As we pass the five-year anniversary of the start of the economic recession in December 2007, many observers focus on what was lost:
• 8 million jobs
• 146,000 employer businesses
• 17.5 percent average individual earnings
But the businesses that survived the Great Recession and are thriving today didn’t focus on losses then – and they aren’t now, says Donna Every, a financial expert who has published three non-fiction business books.
“The entrepreneurs who are successful during times of uncertainty are so because they don’t rely on the standard approaches they’d use in predictable times, and they look for opportunities – the positives -- in situations that would have been considered negatives five years ago,” Every says.
“It’s similar to how we deal with the weather. In places where it’s sunny most of the summer, we wouldn’t leave our house each morning packing coats and umbrellas just in case. The weather’s predictable. But in the winter and other seasons when the weather can quickly change, we head out with a different mindset.”
For businesses, switching gears to deal with inclement economic conditions involves adopting new perspectives and practices, she says.
What are some of those strategies? Every outlines them:
• Build on what you have, not toward what you want: Instead of setting goals and then seeking out the resources you’ll need to meet them, assess what you have available and decide what you can achieve with that. This not only saves you the time and expense of pulling together resources you may not have, it also gives you the advantage of working from your business’s individual and unique strengths.
• Follow the Las Vegas rule: Tourists planning a weekend in Las Vegas will often set aside the amount of money they’re willing to gamble – and lose -- on cards or the slots. That way, they won’t lose more than they can afford. During an uncertain economy, entrepreneurs should calculate their risks the same way. Rather than going for the biggest opportunities as you would in prosperous times, look for the opportunities that won’t require as much of your resources. Calculate how much you can afford to lose, and always consider the worst-case scenario.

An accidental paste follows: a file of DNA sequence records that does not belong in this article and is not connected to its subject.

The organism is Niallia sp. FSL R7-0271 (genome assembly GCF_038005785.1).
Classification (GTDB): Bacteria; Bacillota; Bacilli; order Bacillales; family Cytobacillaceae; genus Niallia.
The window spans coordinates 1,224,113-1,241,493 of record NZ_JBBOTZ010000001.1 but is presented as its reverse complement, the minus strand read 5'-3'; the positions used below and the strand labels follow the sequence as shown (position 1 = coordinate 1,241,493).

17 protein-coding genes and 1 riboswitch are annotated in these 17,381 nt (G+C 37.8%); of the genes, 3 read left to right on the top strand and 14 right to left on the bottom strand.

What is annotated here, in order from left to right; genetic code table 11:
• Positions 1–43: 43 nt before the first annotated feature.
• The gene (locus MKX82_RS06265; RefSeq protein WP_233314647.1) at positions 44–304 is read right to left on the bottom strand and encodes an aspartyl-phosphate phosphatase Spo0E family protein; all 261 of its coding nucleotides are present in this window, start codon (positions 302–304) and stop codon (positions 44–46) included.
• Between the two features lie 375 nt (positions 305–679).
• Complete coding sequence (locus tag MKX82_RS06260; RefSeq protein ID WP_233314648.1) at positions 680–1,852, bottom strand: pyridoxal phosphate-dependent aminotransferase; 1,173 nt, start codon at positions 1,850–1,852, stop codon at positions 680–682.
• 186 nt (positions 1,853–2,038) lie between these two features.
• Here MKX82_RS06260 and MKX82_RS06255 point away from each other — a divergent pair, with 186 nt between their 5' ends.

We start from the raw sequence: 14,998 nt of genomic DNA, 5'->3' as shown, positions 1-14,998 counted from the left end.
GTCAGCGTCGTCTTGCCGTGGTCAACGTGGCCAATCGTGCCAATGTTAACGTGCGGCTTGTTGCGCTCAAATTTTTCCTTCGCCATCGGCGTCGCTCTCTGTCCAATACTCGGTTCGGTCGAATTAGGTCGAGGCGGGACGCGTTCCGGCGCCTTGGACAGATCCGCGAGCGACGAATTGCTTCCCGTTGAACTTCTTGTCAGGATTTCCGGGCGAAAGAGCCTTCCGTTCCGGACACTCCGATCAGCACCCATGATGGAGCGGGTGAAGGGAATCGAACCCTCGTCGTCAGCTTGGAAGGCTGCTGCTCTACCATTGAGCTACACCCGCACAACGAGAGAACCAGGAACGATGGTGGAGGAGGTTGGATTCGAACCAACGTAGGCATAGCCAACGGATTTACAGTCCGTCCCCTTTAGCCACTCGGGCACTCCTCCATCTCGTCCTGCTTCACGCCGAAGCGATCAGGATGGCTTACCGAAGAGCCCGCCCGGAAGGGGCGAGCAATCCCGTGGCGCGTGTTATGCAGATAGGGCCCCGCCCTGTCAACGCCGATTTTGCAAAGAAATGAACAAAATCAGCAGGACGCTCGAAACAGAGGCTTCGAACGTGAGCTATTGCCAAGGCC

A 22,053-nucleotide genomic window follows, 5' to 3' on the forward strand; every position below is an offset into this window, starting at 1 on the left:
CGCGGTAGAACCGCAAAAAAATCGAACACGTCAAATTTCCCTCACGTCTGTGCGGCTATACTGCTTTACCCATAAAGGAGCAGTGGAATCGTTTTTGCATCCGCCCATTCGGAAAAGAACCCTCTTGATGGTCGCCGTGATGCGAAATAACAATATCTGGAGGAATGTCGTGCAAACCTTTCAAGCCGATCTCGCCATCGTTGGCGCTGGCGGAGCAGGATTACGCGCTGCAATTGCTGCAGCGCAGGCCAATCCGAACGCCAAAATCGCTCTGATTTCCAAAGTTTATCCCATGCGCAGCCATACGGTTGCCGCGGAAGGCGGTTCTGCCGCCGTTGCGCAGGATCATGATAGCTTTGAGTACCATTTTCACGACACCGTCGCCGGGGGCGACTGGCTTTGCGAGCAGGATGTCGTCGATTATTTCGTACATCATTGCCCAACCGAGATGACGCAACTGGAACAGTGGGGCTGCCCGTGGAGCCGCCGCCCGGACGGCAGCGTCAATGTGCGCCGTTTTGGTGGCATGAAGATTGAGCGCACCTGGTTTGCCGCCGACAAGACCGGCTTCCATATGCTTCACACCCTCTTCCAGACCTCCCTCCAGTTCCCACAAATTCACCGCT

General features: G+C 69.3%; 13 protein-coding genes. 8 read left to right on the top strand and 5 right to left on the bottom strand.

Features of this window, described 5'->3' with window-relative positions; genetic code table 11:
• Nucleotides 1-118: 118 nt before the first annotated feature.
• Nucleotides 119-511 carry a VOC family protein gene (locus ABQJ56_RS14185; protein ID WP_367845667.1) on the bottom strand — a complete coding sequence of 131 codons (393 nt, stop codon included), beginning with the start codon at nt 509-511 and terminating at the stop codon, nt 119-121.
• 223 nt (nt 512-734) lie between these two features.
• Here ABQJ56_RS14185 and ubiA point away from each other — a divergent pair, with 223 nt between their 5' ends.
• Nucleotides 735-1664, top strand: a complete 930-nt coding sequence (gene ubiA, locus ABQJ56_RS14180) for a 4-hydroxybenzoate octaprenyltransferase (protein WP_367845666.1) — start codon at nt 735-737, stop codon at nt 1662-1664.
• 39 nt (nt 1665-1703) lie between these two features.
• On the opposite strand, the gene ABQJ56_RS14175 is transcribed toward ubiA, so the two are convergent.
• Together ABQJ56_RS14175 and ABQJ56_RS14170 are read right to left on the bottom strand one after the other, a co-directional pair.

• Join hands and hearts: Competition is fine when things are going well, but when times are tough, you need allies. Explore forming partnerships with other entrepreneurs so you can strategize to create opportunities together. With what your partners bring to the table, you’ll have more strength and new options to work with.
• Capitalize on the unexpected: Surprises can have positive outcomes if you handle them nimbly by finding ways to use them to your advantage. Instead of planning damage control for the next unexpected contingency, look at it as an opportunity. Get creative as you look for the positives it presents.
• When life is unpredictable, don’t try to forecast: Focus on what you can do and create now rather than what you can expect based on what happened in the past. In good times, that information can be a helpful and reliable way to make predictions, but savvy entrepreneurs don’t count on that in uncertain times.
“While the U.S. economy certainly is improving, there’s still too much uncertainty both here and abroad to go back to the old ways of doing business just yet,” Every says.
“If you’ve survived the past five years, you’ve probably been relying on many of these strategies – maybe without even realizing it,” she says. “Don’t abandon them yet, and if there are some here you aren’t using, work toward incorporating them, too.”
Donna Every is director of Arise Consulting Inc., a company that offers business training, and consulting services. She is a Chartered Certified Accountant with a master’s in business administration. She is the author of “What Do You Have in Your House?”; “The Promise Keeper”; “Arise & Shine”; and her first novel, “The Merger Mogul.” For more information, please visit www.donnaevery.com .
As we pass the five-year anniversary of the start of the economic recession in December 2007, many observers focus on what was lost. But the businesses that survived the Great Recession and are thriving today didn’t focus on losses then – and they aren’t now, says Donna Every, a financial expert who has published three non-fiction business books.